William W. Bishop House - Kamloops, BC
Posted by: Groundspeak Premium Member ScroogieII
N 50° 40.331 W 120° 19.588
10U E 688906 N 5616781
Quick Description: This Edwardian-era Foursquare house was built in 1913 and also shows influence from the then popular Arts and Crafts movement.
Location: British Columbia, Canada
Date Posted: 8/30/2020 12:50:31 PM
Waymark Code: WM1327M
Published By: Groundspeak Premium Member Weathervane
Views: 2

Long Description:
This 1913 residence is noted for having been built for William Wills Bishop, a printer with the politically active newspaper The Standard. The Kamloops Standard-Sentinel, the city’s twice-weekly newspaper of the First World War-era, operated from 1916 to 1924 and was the progeny of a merger between the Inland Sentinel (1880–1916) and the Kamloops Standard (1897-1910). It was later known as The Kamloops Sentinel.

Two and a half storeys tall, with a low pitched roof, the house is reminiscent of the American Foursquare style, but with an extension to the rear. In the centre of the roof over the front elevation is a small hipped roofed dormer which gives light to the upper floor. Unlike the common foursquare, this house has the entrance recessed well into the northwest corner.

The foundation appears to be brick, as is a large exterior chimney which rises above the east elevation from a fireplace in the front room.
William W. Bishop House
The William W. Bishop House is a two-and-a-half-storey Edwardian Foursquare residence located in an urban residential neighbourhood on Nicola Street, south of downtown Kamloops. Situated on a gently-terraced site among mature trees, the house is distinguished by its broad hipped roof, inset corner porch and leaded coloured glass windows.

Built in 1913, the William W. Bishop House is valued as an illustration of the strong economy in Kamloops at the end of the boom years of the early 1900s. Spurred by the natural resource and economic boom in British Columbia, and linked to the Canadian Pacific Railway, Kamloops was a fertile location for the establishment of agricultural, mining, lumber and ranching industries. At this time the town experienced unprecedented growth, speculative real estate deals and rapidly increasing population.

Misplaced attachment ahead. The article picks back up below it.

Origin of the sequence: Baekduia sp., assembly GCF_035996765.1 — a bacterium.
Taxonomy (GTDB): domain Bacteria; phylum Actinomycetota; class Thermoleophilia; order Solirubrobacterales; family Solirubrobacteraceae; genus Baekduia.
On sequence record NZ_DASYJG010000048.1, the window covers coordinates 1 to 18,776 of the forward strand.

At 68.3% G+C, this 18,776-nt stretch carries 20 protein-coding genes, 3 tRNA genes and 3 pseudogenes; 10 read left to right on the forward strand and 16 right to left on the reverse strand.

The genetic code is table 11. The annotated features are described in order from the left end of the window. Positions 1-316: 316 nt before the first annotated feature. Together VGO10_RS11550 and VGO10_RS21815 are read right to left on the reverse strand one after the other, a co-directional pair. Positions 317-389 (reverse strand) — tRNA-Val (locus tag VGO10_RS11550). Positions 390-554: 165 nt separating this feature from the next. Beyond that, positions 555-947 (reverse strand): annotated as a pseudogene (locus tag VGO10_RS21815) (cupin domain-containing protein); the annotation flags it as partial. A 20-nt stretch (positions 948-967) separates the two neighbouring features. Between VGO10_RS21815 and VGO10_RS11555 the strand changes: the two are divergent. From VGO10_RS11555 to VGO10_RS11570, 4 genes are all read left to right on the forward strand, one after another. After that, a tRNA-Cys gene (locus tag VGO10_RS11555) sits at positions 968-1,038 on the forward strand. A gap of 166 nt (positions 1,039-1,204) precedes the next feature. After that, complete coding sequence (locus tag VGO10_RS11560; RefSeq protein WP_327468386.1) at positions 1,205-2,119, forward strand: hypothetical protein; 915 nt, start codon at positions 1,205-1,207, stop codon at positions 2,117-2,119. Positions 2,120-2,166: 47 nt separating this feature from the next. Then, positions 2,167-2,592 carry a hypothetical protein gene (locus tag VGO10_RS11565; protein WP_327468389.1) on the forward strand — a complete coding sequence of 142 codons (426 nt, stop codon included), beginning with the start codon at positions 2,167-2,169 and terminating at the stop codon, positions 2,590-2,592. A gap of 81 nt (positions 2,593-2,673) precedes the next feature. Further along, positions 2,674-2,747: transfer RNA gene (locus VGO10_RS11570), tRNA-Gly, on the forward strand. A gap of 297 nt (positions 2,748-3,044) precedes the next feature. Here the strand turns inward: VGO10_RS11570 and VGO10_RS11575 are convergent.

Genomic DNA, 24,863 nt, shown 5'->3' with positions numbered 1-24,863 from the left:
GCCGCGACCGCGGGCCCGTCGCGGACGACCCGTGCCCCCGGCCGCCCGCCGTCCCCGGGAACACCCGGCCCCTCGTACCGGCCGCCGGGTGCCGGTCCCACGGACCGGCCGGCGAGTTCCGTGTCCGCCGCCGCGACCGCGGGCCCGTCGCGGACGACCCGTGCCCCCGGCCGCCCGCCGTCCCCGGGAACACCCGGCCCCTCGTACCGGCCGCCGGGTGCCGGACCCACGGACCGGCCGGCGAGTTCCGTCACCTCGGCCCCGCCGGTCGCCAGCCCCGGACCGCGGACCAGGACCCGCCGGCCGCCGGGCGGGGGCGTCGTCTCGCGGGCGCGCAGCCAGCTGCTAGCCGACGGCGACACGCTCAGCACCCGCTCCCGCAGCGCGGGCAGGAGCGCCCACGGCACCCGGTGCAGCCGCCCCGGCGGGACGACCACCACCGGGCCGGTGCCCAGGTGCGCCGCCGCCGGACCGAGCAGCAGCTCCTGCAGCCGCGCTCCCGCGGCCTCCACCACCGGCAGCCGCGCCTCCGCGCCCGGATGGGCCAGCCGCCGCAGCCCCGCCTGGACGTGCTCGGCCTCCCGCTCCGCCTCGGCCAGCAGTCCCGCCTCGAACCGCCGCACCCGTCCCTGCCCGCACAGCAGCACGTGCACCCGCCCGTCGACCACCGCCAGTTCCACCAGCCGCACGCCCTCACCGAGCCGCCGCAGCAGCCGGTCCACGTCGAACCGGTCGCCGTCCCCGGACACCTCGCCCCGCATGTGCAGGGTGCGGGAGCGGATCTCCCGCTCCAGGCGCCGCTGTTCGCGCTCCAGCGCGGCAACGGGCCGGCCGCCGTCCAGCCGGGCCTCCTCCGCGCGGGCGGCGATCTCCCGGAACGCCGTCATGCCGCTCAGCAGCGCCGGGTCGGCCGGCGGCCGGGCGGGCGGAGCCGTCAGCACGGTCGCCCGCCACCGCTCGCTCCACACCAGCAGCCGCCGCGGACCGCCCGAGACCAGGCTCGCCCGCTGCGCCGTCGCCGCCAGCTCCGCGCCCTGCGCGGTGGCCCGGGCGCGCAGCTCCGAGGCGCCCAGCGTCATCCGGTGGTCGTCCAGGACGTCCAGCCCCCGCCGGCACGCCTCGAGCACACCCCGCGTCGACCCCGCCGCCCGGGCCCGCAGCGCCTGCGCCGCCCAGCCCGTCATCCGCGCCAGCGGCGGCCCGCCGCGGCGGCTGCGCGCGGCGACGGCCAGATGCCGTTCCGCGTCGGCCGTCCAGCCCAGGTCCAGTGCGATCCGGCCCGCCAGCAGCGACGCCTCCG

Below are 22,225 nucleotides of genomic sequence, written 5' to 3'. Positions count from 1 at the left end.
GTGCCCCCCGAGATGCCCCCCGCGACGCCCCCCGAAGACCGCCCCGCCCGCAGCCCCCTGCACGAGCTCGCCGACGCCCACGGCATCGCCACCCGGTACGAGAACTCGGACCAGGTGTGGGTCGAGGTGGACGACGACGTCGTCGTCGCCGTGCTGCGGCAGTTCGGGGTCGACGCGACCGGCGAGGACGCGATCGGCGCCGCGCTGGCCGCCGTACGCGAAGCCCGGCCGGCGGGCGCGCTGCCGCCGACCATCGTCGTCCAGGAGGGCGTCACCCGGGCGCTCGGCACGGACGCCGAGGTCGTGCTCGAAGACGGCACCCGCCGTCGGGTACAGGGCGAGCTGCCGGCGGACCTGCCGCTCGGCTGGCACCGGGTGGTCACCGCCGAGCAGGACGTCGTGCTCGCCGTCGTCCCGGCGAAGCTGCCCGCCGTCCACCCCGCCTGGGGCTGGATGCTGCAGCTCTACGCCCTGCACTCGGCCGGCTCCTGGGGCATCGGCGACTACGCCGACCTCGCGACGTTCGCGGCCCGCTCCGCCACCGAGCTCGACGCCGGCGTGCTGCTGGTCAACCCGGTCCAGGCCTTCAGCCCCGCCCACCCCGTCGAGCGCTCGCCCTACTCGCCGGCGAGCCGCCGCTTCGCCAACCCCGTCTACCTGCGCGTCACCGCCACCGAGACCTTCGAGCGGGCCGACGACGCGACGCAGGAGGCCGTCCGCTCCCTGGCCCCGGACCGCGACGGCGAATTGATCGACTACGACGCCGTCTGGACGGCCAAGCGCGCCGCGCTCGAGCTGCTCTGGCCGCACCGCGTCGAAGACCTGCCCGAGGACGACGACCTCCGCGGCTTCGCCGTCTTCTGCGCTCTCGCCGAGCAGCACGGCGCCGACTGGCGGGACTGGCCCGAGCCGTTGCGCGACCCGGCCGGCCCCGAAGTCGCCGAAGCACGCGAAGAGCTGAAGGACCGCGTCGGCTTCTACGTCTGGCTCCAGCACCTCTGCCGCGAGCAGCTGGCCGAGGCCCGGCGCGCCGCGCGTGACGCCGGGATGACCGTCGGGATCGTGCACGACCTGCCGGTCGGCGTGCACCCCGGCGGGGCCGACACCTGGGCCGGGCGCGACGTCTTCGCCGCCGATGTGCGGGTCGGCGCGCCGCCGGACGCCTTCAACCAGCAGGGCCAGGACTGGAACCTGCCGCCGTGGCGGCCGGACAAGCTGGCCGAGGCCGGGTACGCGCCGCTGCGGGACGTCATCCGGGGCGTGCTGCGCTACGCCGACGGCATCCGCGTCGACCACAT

The William W. Bishop House is also valued for its association, through its original owner, with Kamloops' colourful and politically charged newspaper industry. The house was built for William Wills Bishop (1874-1940), a printer for The Standard newspaper. Started in 1897 by future mayor of Kamloops John T. Robinson and C. Wentworth Sarel, both Conservatives, the Standard ran in political opposition to the rival Inland Sentinel, which it bought out in 1914. Bishop lived here and worked at The Standard until 1921. Other notable owners associated with the house included Sarah and Louise Holt, whose niece, Kay Bingham, lived in the house and inherited it after her aunts died. Kay Bingham was a well-known and beloved teacher for whom a Kamloops school was named in 1967.

The William W. Bishop House is further valued as an elegant, finely-crafted and notably intact example of Edwardian-era architecture, designed as a rational expression of modern needs and conveniences. Typical of the housing stock built for the burgeoning middle class, it imparts an overall sense of formality. The pervasive influence of the Arts and Crafts movement, evident in the original design and detailing, signaled loyalty to Britain and traditional values.

Key elements that define the heritage character of the William W. Bishop House include its:
- location in a residential neighbourhood of contemporaneous houses, south of downtown Kamloops on Nicola Street
- minimal set-back from the street, on a terraced lot
- residential form, scale and cubic massing as expressed by its two-and-a-half-storey height with a broad hipped roof, wide closed eaves, central hipped roof dormer and inset corner porch
- Foursquare style as reflected in its stringent symmetry, and corner inset front door
- wood-frame construction with narrow lapped wooden siding on the body of the house and the porch column
- additional external elements, such as its red-brick foundation and external corbelled red-brick chimney
- regular fenestration, including one-over-one double-hung wooden-sash windows in single and triple assembly, with diamond-paned leaded coloured glass in the upper sash
- associated landscape features, such as mature deciduous trees at the front and side of property
From Historic Places Canada
Photo goes Here
Official Heritage Registry: [Web Link]

619 Nicola Street
Kamloops, BC
V2C 2R3

Heritage Registry Page Number: Not listed

Visit Instructions:
To log a visit to a Waymark in this category at least one photo of the property, taken by the visitor, must be included with the visit, as well any comments they have concerning either their visit or the site itself. Suggested inclusions are: what you like about the site, its history, any deviations from the description in the heritage listing noted by the visitor, and the overall state of repair of the site.
Search for...
Geocaching.com Google Map
Google Maps
Bing Maps
Nearest Waymarks
Nearest Western Canadian Heritage
Nearest Geocaches
Nearest Benchmarks
Create a scavenger hunt using this waymark as the center point
Recent Visits/Logs:
There are no logs for this waymark yet.